De Laudibus Sanctae Crucis (In Praise of the Holy Cross) is the only poetic work of the prolific scholar Hrabanus Maurus (780-856), one of the greatest teachers of the Carolingian period. As abbot, the Benedictine monastery of Fulda housed around 600 monks and became a preeminent center of scholarship and book production. Maurus’ De Laudibus is comprised of thirty figured poems that draw on the ancient tradition of Greek pattern poetry that we looked at in the last blog. The elaborate work embodies and celebrates the cross with verse forming the grid of letters from which emerges new words, phrases, shapes and figures. Geometric shapes, circles, triangles, squares and more figure prominently in the series often in a cruciform pattern. Composed around 810, the manuscript exists in several exquisite copies: one thought to have been done under the direction of Maurus himself for the abbey of Saint-Denis in France, which is now in the Bibliothèque nationale de France seen at the Public Domain Review. Another notable version held by the Vatican features many pages in deep purples with lighter type. And a strikingly brighter, Christ figure lined in black text emerges from a golden field of red letters. The British Library’s 12th-century copy features decorative borders with pristine spaced black lettering (www.publicdomainreview.org).

Left: Hrabanus Maurus, Four red crosses from De Laudibus, 10thc., British Library.

Right: Robbin Ami Silverberg, Memorial, eggshell fragment cross, printed by Beles, 1998.

Robbin Ami Silverberg, Memorial, eggshells, needle threader, handmade papers.

Maurus’ thirteenth figural poem, bordered by foliate roundels, depicts four red crosses arranged in a cross pattern. The intricate texture of white lettering in the equal-armed Greek cross, also known as the square cross or peaceful cross reminded me of another book in my collection, Robbin Ami Silverberg’s Memorial. The book is a deep lament in grays and reds formed from alternating small squares nested in larger squares of deckled handmade papers. An exquisite square cross is formed by broken eggshells, followed in sequence by two squares of brown eggshells. Some pages have eggshell fragments, some painstakingly stippled with black ink. Dark halftone dot textures from photographic images are printed on paper and on film. The colophon states that the book was printed by Beles, Mor Art Residency, Hungary. One graffiti fragment forbodes, “the living are the dead on vacation.” The dark pacing and intricate textures build layer upon layer to create a profound remembrance, similar in this way to the carmina figurata of Hrabanus Maurus. Robbin Ami Silverbergis known for her artist books on anamnesis, the opposite of forgetting. Her thirty-year retrospective at Pratt Institute, Brooklyn Campus show the “two major lines she is following… in her abstract yet poetic work, intersecting time and again within it: the facets of remembering and forgetting, memorial and loss” (Susan Padberg, catalog essay for Read Me, Like a Book). 2020 is the 30th anniversary of Robbin Ami Silverberg, artist and founding director of Dobbin Mill, a hand-papermaking studio, and Dobbin Books, a collaborative artist book studio. View the thoughtful site-specific virtual online tour at Read Me. Like a Book, 30 years of Dobbin Books.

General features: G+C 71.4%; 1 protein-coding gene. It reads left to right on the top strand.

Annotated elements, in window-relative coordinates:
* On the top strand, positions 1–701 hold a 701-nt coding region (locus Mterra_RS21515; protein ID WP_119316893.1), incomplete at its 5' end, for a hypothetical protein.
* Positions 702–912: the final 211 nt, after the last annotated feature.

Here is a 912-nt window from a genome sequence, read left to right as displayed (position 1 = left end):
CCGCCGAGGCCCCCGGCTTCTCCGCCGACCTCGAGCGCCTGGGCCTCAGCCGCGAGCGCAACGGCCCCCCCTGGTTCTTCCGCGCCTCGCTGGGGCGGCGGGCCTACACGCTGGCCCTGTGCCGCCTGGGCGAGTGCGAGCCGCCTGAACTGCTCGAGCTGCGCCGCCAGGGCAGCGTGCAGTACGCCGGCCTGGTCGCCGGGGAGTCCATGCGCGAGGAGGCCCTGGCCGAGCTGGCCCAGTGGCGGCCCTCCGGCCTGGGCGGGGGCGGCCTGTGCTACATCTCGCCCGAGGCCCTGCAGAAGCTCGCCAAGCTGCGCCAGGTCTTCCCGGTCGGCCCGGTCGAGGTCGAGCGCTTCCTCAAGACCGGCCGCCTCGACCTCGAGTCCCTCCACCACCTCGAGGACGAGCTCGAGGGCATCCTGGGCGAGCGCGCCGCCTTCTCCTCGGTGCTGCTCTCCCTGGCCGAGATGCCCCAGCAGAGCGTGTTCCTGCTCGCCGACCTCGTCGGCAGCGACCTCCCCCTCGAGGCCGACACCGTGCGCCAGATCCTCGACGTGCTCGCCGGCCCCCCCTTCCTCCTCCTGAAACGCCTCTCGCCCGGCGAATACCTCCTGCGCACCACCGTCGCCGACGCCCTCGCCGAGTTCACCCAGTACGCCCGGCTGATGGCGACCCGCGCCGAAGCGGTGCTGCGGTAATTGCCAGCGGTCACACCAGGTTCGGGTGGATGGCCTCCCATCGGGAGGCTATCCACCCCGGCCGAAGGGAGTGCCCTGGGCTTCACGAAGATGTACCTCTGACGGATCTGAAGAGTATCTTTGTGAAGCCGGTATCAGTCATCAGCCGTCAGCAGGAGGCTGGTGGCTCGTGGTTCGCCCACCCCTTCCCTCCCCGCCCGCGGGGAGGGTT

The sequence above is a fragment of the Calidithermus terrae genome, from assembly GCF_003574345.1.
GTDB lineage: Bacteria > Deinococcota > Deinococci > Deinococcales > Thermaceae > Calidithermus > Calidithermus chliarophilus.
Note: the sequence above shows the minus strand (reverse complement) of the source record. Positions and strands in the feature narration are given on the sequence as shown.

KT Hettinga is an award-winning artist in design, artist’s books, digital images/prints, and photography. Twice awarded the Distinguished Professor of Art, she designs for non-profits. Her books are in collections from NMWA to UCLA. Residencies include: Yale Research Fellow, Luce Center for Arts and Religion, Pyramid Atlantic, WSW and VSW.